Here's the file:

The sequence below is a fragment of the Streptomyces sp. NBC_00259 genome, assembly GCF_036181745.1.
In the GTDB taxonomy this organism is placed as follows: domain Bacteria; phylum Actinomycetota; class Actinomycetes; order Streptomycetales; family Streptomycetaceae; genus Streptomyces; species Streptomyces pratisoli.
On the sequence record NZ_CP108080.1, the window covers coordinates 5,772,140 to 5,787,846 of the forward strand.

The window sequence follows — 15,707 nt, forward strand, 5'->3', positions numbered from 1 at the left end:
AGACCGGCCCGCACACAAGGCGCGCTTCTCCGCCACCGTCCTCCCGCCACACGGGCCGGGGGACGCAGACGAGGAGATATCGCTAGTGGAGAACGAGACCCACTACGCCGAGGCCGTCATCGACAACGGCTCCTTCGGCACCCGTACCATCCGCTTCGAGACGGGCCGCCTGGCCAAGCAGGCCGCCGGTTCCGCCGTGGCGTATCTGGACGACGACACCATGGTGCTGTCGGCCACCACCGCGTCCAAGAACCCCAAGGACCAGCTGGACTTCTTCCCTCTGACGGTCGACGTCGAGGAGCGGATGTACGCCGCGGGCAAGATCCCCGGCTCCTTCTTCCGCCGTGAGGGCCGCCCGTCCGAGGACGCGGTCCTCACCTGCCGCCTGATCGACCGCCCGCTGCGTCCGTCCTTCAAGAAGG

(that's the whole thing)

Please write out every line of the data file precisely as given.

The sequence below is a fragment of the Streptomyces sp. NBC_00259 genome, assembly GCF_036181745.1.
In the GTDB taxonomy this organism is placed as follows: domain Bacteria; phylum Actinomycetota; class Actinomycetes; order Streptomycetales; family Streptomycetaceae; genus Streptomyces; species Streptomyces pratisoli.
On the sequence record NZ_CP108080.1, the window covers coordinates 5,772,140 to 5,787,846 of the forward strand.

The window sequence follows — 15,707 nt, forward strand, 5'->3', positions numbered from 1 at the left end:
AGACCGGCCCGCACACAAGGCGCGCTTCTCCGCCACCGTCCTCCCGCCACACGGGCCGGGGGACGCAGACGAGGAGATATCGCTAGTGGAGAACGAGACCCACTACGCCGAGGCCGTCATCGACAACGGCTCCTTCGGCACCCGTACCATCCGCTTCGAGACGGGCCGCCTGGCCAAGCAGGCCGCCGGTTCCGCCGTGGCGTATCTGGACGACGACACCATGGTGCTGTCGGCCACCACCGCGTCCAAGAACCCCAAGGACCAGCTGGACTTCTTCCCTCTGACGGTCGACGTCGAGGAGCGGATGTACGCCGCGGGCAAGATCCCCGGCTCCTTCTTCCGCCGTGAGGGCCGCCCGTCCGAGGACGCGGTCCTCACCTGCCGCCTGATCGACCGCCCGCTGCGTCCGTCCTTCAAGAAGG